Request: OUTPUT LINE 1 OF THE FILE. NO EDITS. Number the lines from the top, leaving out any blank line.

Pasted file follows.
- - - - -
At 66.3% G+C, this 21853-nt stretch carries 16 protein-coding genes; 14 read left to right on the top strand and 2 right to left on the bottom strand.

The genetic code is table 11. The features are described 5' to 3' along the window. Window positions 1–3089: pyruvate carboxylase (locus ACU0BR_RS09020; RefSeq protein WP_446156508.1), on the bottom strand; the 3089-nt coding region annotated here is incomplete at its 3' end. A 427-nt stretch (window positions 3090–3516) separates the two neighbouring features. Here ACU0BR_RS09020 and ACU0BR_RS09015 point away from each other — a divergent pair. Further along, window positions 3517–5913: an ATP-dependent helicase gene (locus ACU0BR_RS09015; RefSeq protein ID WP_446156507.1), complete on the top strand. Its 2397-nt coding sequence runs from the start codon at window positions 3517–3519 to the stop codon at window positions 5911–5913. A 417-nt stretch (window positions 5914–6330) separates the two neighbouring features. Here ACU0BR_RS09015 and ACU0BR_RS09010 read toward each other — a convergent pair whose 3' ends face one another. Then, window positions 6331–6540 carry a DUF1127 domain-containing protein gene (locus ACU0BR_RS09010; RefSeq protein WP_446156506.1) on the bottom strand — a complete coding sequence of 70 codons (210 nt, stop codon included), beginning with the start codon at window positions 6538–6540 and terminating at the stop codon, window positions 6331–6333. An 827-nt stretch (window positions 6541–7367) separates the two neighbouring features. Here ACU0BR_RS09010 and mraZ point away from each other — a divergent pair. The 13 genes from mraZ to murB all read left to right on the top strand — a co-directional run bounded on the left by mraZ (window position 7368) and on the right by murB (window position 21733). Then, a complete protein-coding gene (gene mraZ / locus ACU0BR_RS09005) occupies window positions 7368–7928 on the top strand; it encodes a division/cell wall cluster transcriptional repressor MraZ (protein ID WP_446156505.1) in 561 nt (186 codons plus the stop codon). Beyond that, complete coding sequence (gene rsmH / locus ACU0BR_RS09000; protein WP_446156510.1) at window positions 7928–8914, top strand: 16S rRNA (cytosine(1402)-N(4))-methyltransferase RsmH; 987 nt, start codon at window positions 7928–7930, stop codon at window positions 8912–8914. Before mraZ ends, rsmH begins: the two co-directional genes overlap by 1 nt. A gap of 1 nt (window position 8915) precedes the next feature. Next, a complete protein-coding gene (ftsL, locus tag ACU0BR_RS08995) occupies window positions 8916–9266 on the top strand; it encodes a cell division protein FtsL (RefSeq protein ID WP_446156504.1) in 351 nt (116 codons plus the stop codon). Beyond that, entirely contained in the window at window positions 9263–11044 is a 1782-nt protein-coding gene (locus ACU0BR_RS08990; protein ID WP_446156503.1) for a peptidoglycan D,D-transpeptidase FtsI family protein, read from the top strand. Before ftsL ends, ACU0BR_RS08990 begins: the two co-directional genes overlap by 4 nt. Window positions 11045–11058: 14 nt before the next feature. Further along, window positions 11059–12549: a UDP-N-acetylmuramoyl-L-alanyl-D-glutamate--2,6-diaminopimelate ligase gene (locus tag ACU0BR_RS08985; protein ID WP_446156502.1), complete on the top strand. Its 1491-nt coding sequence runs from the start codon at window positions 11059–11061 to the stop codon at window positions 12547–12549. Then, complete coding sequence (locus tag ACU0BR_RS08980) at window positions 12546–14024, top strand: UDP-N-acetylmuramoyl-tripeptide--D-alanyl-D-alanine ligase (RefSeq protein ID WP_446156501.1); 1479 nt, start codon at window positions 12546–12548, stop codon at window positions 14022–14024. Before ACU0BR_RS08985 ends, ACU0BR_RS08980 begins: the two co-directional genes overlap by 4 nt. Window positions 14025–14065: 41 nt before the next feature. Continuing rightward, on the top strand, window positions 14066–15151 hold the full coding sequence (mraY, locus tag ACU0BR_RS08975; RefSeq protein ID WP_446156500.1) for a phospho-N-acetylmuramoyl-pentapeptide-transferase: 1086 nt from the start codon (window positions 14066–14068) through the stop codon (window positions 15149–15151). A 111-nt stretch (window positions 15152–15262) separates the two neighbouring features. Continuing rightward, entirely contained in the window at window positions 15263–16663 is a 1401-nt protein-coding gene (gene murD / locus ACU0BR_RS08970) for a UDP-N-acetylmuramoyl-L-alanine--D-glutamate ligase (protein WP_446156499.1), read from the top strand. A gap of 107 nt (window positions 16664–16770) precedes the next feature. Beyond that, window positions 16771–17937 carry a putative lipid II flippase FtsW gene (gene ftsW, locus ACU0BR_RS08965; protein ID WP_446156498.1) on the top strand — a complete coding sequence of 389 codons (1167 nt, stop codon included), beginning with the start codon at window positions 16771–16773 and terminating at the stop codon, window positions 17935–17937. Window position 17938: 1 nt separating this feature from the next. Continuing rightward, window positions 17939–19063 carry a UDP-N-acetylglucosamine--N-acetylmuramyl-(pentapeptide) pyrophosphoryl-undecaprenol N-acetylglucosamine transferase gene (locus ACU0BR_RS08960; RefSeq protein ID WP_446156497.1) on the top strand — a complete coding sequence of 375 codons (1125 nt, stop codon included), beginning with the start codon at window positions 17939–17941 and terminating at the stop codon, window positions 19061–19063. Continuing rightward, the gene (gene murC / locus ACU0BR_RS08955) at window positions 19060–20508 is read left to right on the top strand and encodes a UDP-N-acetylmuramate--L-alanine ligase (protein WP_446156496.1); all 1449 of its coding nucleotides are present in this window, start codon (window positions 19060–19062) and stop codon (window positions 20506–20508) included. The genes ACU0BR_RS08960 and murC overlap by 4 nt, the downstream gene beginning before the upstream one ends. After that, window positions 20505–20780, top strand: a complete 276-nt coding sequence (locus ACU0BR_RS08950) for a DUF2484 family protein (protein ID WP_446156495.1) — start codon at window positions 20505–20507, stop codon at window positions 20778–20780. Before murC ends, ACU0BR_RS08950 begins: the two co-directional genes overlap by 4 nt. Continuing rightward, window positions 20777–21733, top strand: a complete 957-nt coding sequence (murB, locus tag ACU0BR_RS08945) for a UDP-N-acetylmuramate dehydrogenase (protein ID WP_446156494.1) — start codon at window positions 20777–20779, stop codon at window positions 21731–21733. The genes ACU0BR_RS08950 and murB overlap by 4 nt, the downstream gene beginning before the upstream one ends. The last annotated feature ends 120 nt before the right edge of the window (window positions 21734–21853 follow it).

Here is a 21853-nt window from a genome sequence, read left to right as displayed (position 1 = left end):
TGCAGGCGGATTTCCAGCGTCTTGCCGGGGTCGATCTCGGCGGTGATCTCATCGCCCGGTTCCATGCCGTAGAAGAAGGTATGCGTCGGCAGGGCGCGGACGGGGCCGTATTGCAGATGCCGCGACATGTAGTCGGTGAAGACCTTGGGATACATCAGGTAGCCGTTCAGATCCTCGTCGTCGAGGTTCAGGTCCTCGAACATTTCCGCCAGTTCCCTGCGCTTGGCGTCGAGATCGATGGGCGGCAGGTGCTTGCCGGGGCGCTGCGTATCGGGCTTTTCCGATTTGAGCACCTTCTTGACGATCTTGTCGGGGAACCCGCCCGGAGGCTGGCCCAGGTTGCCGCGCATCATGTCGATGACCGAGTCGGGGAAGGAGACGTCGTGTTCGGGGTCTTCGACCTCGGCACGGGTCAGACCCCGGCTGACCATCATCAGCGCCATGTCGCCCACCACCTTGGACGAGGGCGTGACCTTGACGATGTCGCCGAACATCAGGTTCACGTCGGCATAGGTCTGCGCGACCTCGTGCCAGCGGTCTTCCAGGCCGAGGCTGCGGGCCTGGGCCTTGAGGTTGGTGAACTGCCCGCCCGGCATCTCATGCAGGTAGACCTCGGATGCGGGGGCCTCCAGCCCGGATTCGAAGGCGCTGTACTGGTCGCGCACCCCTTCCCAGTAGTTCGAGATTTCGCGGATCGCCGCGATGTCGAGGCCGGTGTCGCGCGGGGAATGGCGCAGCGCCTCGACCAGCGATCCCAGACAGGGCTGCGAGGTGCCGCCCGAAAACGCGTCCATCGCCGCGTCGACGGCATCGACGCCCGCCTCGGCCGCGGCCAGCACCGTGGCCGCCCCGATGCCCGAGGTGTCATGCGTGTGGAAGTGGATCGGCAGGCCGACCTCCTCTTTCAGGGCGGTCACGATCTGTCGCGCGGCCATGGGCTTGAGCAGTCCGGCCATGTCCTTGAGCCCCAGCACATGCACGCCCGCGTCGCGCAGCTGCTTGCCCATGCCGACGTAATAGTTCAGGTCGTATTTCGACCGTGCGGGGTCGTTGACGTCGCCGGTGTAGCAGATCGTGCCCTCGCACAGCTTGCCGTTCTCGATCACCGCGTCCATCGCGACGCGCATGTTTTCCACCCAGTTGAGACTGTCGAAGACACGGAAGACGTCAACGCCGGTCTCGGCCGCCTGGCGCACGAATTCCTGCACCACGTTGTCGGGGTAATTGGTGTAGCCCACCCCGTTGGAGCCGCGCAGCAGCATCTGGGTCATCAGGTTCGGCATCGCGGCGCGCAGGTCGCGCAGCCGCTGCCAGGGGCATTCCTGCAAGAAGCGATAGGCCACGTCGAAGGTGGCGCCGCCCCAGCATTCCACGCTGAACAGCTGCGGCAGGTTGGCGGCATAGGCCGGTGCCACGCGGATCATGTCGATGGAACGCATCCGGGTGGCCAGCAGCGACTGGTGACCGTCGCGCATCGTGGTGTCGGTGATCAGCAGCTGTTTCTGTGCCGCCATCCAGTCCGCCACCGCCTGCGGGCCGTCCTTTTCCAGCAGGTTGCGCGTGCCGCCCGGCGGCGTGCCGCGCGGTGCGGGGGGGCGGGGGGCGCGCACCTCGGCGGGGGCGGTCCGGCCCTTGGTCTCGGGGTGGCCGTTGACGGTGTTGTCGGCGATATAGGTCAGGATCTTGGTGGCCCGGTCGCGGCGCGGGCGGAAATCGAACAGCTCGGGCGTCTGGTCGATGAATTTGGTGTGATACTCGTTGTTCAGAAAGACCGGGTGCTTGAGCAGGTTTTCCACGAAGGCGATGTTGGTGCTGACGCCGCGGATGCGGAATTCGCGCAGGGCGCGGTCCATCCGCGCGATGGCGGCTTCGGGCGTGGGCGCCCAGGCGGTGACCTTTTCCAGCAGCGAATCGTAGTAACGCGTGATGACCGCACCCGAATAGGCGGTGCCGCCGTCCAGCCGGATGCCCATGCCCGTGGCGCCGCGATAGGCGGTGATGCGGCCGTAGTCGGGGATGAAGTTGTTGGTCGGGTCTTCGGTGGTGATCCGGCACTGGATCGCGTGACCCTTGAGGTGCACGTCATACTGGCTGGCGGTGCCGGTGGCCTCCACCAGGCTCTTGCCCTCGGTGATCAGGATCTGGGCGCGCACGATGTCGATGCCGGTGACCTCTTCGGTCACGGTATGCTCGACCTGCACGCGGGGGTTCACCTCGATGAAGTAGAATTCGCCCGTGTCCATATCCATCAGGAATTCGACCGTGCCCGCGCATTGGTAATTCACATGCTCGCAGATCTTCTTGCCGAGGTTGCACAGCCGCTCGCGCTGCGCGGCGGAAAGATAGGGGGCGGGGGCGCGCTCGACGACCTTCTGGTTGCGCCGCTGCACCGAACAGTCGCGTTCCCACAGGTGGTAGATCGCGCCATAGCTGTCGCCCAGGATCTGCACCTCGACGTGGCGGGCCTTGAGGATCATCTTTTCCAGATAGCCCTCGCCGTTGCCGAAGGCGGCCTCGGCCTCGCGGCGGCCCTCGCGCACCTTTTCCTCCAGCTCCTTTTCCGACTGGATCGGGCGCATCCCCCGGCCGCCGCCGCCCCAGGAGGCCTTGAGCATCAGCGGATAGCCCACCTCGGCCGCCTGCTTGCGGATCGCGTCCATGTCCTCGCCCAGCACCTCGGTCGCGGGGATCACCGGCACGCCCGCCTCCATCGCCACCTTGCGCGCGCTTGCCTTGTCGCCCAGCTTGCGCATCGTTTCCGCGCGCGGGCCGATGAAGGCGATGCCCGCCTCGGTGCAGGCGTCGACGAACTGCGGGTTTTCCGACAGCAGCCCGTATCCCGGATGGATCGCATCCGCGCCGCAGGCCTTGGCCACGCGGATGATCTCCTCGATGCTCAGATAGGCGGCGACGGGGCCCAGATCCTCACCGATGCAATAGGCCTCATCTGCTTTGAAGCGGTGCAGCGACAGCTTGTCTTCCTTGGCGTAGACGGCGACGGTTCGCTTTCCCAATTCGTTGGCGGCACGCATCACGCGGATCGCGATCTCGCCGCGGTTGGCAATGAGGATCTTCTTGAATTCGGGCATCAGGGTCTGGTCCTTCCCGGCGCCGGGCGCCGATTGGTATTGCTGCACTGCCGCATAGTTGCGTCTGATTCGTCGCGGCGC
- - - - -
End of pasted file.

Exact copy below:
At 66.3% G+C, this 21853-nt stretch carries 16 protein-coding genes; 14 read left to right on the top strand and 2 right to left on the bottom strand.